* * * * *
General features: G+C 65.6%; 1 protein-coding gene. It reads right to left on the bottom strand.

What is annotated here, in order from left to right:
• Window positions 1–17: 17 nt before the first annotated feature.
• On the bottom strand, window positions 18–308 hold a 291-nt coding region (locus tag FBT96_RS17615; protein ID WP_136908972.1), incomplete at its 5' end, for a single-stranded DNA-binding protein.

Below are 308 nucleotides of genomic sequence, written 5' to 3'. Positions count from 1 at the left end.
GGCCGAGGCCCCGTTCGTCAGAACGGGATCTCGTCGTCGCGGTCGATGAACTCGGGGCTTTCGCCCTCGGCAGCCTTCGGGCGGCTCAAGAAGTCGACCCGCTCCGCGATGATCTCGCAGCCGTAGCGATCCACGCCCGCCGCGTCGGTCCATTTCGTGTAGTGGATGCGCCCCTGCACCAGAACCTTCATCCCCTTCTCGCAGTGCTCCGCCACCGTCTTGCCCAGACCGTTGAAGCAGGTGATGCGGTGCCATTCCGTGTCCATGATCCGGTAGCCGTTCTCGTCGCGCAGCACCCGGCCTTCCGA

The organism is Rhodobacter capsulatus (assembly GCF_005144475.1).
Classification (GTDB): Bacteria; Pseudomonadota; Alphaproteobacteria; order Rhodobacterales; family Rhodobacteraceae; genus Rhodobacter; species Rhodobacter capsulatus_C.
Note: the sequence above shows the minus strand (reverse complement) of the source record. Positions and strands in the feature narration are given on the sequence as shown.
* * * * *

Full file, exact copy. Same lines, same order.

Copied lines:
General features: G+C 65.6%; 1 protein-coding gene. It reads right to left on the bottom strand.

What is annotated here, in order from left to right:
• Window positions 1–17: 17 nt before the first annotated feature.
• On the bottom strand, window positions 18–308 hold a 291-nt coding region (locus tag FBT96_RS17615; protein ID WP_136908972.1), incomplete at its 5' end, for a single-stranded DNA-binding protein.

Below are 308 nucleotides of genomic sequence, written 5' to 3'. Positions count from 1 at the left end.
GGCCGAGGCCCCGTTCGTCAGAACGGGATCTCGTCGTCGCGGTCGATGAACTCGGGGCTTTCGCCCTCGGCAGCCTTCGGGCGGCTCAAGAAGTCGACCCGCTCCGCGATGATCTCGCAGCCGTAGCGATCCACGCCCGCCGCGTCGGTCCATTTCGTGTAGTGGATGCGCCCCTGCACCAGAACCTTCATCCCCTTCTCGCAGTGCTCCGCCACCGTCTTGCCCAGACCGTTGAAGCAGGTGATGCGGTGCCATTCCGTGTCCATGATCCGGTAGCCGTTCTCGTCGCGCAGCACCCGGCCTTCCGA

The organism is Rhodobacter capsulatus (assembly GCF_005144475.1).
Classification (GTDB): Bacteria; Pseudomonadota; Alphaproteobacteria; order Rhodobacterales; family Rhodobacteraceae; genus Rhodobacter; species Rhodobacter capsulatus_C.
Note: the sequence above shows the minus strand (reverse complement) of the source record. Positions and strands in the feature narration are given on the sequence as shown.